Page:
Ultimate Frugality 101: Fast Food Value Meals

Ask any kid what they’re favorite subject in school is and 90% of them will say recess or gym.  Ask those very same students what they’re most hated subject is and 99% of them will say mathematics.  You see, mathematics can take a great deal of thinking and when you’re just a kid, the last thing you want to do is have to think.  As an adult, basic mathematical knowledge is crucial when taking care of your finances.  Without it, you can stand to make mistakes that can cost you your financial future.  Below you will NOT find one of those examples however, as I want to show you a basic frugality technique that has saved me tens of dollars over the course of my lifetime.

Even though it’s a health nightmare, everyone eats fast-food every once in a while.  From the not-so-healthy menu of Checkers and Wendy’s to the slightly healthier menu of Pollo Tropical and Boston Market, Americans spend billions of dollars each and every year on this quick convenience.  Even more convenient are the value meals that every fast-food restaurant provides.  Why order a menu item, side item and drink when you can just order a #1?

Working at McDonald’s for more than six years, I had first hand knowledge of how menu items were priced and why there were abnormalities over what should have been consistent pricing.  For example, I recently visited a Burger King and had the following two options.  I could have bough a Whopper for $2.99 or a Double Whopper for $3.99.  So far so good as you would expect the Double Whopper to be more expensive and the $1 extra makes enough sense.  But then I took a look at the value meals for both of these.  Based on their individual price tags, you would expect the Double Whopper combo meal to be $1 more expensive then the Whopper combo meal.  Both meals include the exact same fries and the exact same drink … but the menu suggests something else.


A Double Whopper combo meal is $5.49 while the Whopper combo meal is $4.99. All of a sudden, the bigger sandwich just became 50 cents cheaper (or the smaller sandwich became 50 cents more expensive), so what gives?  It all comes down to business as Burger King knows that it sells 10 times as many whopper value meals as they do Double Whopper value meals.  While you might find the difference in sandwich price to combo meal price to be $1.50 for almost all Burger King sandwiches however for it’s best seller, it’s $2.00.  BK figures it doesn’t have to discount it’s best seller as much because that price is not deterring anyone from buying that value meal.  They’re absolutely right.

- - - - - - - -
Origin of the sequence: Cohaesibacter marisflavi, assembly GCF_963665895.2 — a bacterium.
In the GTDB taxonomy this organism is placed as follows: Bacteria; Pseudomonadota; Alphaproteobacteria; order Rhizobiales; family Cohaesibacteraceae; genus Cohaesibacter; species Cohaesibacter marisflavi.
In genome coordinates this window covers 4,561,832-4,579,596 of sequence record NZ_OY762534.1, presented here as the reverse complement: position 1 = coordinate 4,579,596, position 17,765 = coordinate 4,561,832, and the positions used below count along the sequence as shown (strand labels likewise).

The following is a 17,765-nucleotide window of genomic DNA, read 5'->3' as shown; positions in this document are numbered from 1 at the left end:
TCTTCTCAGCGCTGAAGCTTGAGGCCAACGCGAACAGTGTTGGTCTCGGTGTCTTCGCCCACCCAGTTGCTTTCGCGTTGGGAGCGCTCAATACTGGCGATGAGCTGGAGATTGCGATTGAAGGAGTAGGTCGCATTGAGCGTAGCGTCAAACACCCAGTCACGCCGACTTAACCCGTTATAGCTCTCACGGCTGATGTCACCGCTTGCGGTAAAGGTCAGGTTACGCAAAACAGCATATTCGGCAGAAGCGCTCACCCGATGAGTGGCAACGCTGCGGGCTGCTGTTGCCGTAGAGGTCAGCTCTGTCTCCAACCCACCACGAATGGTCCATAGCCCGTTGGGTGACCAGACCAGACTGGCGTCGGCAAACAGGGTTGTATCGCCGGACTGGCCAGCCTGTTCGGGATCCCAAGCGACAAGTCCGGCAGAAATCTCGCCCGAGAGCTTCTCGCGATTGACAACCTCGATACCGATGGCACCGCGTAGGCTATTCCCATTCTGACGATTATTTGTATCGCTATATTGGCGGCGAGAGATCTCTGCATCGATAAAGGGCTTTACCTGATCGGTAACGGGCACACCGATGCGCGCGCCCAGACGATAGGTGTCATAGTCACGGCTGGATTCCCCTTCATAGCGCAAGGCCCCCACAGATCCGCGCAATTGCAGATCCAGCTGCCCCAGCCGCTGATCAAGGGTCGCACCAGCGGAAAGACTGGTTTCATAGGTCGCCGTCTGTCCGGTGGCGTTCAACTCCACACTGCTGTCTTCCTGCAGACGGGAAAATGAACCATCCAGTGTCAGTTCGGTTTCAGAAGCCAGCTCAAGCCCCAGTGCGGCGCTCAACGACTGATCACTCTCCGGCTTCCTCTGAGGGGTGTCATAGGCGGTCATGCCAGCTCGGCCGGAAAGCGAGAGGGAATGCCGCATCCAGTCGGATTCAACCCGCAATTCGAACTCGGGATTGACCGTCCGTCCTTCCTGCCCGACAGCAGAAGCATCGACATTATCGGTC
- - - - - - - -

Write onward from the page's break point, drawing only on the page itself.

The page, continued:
How does this apply to you?  Well let’s assume you and a friend each want a sandwich, but can split a fry and a drink. You want a Whopper but you’re friend wants a Double Whopper so you decide it would be smart to order one value meal and one individual sandwich.  Before this article, you might have thought it didn’t matter which sandwich was ordered alone, but now you know better.  Order the Double Whopper Value Meal and the Single Whopper on the side.

Every single fast food chain in America follows this logic so before you decide on what you want to eat, I implore you to take time and study the menu.  Sometimes the right thing to do is combine items, sometimes the right thing to do is to order them separately.  You might not think it, but some combo meals can me more expensive than if you ordered the items separately.  These are businesses looking to make as much money as possible and if that means squeezing an extra buck or two out of you while you don’t notice, so be it.

So if you consider yourself the ultimate saver, you might want to re-think the way you order fast food.  Saving a quarter or two each time you order doesn’t sound like much, but it could add up to the a few extra fast food runs on the house each year.

Topics: Smart Spending

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